Winner of the Amazon.ca First Novel Award and a finalist for the Rogers Writers’ Trust Fiction Prize and the Governor General’s Literary Award, The Break is a stunning and heartbreaking debut novel about a multigenerational Métis–Anishnaabe family dealing with the fallout of a shocking crime in Winnipeg’s North End.
When Stella, a young Métis mother, looks out her window one evening and spots someone in trouble on the Break — a barren field on an isolated strip of land outside her house — she calls the police to alert them to a possible crime.
In a series of shifting narratives, people who are connected, both directly and indirectly, with the victim — police, family, and friends — tell their personal stories leading up to that fateful night. Lou, a social worker, grapples with the departure of her live-in boyfriend. Cheryl, an artist, mourns the premature death of her sister Rain. Paulina, a single mother, struggles to trust her new partner. Phoenix, a homeless teenager, is released from a youth detention centre. Officer Scott, a Métis policeman, feels caught between two worlds as he patrols the city. Through their various perspectives a larger, more comprehensive story about lives of the residents in Winnipeg’s North End is exposed.
A powerful intergenerational family saga, The Break showcases Vermette’s abundant writing talent and positions her as an exciting new voice in Canadian literature.
APPLE BOOKS REVIEW
If you’ve ever questioned how much pain a person can endure and still come out strong, read The Break. Set in a Métis community in the North End of Winnipeg, the novel centres around one family and one horrific incident, and is told from a variety of perspectives, mostly women. Katherena Vermette won a Governor General’s Award for poetry, and her crackling prose renders her characters both nuanced and realistic. Vermette's debut novel is a gripping affair—even the book’s most harrowing moments (involving cops and gangs) feel grounded and true to life.
Vermette's piercing debut novel (following the poetry collection North End Love Songs) begins on a cold, snowy night, when Stella, a young M tis woman, looks out her window and witnesses an attack on a girl out on the Break a tract of isolated land in Winnipeg's North End. Frightened, she calls 911, but the girl and her attackers scatter into the night. The next day, the full weight of the situation is revealed: Emily, the 13-year-old daughter of Stella's cousin Pauline, has been viciously assaulted and raped with a beer bottle. This is not a typical crime story. It is instead a harrowing mosaic, the fragments of which reveal the stories of Emily and her extended family, a young M tis police officer working on the case, as well those of the girls who attacked Emily. The story paints a broad picture of a family separated and brought together again, in different capacities, by varying forms of grief and of another family, that of the perpetrator, shattered in ways seemingly impossible to mend, by drugs, crime and violence. Vermette portrays a wide array of strong, complicated, absolutely believable women, and through them and their hardships offers readers sharp views of race and class issues. This is slice-of-life storytelling at its finest.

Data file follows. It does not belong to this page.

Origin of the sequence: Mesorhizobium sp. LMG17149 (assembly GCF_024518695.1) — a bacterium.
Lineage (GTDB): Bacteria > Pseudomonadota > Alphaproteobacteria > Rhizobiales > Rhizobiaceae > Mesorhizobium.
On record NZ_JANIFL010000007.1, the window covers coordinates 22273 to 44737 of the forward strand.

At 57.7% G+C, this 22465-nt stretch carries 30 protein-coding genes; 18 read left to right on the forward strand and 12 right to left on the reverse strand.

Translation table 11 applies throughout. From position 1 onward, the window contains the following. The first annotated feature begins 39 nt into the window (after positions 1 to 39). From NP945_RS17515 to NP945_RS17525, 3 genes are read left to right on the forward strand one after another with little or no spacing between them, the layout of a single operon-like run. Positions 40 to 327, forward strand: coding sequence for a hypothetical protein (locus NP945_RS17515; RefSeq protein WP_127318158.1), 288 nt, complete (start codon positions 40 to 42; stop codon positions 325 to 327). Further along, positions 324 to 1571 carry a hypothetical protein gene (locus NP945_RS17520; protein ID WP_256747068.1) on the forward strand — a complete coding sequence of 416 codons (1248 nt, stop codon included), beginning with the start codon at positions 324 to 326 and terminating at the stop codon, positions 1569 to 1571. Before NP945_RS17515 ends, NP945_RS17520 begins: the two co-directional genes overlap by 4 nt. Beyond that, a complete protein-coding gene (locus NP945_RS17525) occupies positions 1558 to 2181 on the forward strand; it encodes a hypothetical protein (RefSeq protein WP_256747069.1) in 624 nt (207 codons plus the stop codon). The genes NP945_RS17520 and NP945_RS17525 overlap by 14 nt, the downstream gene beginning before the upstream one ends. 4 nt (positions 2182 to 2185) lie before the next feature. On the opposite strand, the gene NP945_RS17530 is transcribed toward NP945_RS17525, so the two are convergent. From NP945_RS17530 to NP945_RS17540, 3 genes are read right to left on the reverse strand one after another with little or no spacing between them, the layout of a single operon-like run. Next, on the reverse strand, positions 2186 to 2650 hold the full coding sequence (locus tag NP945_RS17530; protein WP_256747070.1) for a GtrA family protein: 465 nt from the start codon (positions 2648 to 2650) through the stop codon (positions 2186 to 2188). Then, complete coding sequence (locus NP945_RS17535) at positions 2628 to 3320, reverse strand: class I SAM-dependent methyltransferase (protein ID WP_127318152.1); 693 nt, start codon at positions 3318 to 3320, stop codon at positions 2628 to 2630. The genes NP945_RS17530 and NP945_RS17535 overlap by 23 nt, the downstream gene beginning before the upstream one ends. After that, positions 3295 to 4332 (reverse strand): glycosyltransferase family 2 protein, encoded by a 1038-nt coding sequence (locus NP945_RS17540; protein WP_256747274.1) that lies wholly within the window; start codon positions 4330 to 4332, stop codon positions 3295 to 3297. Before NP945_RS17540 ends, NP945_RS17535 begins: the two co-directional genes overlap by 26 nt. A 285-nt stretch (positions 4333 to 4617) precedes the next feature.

Customer ReviewsSee All
A highly engaging story that takes the reader into the hearts and minds of a family of strong indigenous woman facing a horrific attack on one of their own.
It was an ok book, the constant perspective changing seems like a good idea In your head, and was one of my reasons for picking up the book. However it became very distracting and confusing once you start to switch between 15 different characters.
It is also good to take into consideration that this is a fictional book, the likelihood of almost all the cops being racist dirtbags is very small, and made me feel like it misrepresents the police force in the North End.
This is a very well written book that helped me appreciate the difficult circumstances of aboriginal women as well as feel the strength of the family bond and love that they hold. I recommend this book to all Canadians, particularly as we address the missing and abused indigenous women in our country. The description of the two police in this novel and their racist and/or incompetence is well done. This novel is an eye opener and an educational tool. Thank you.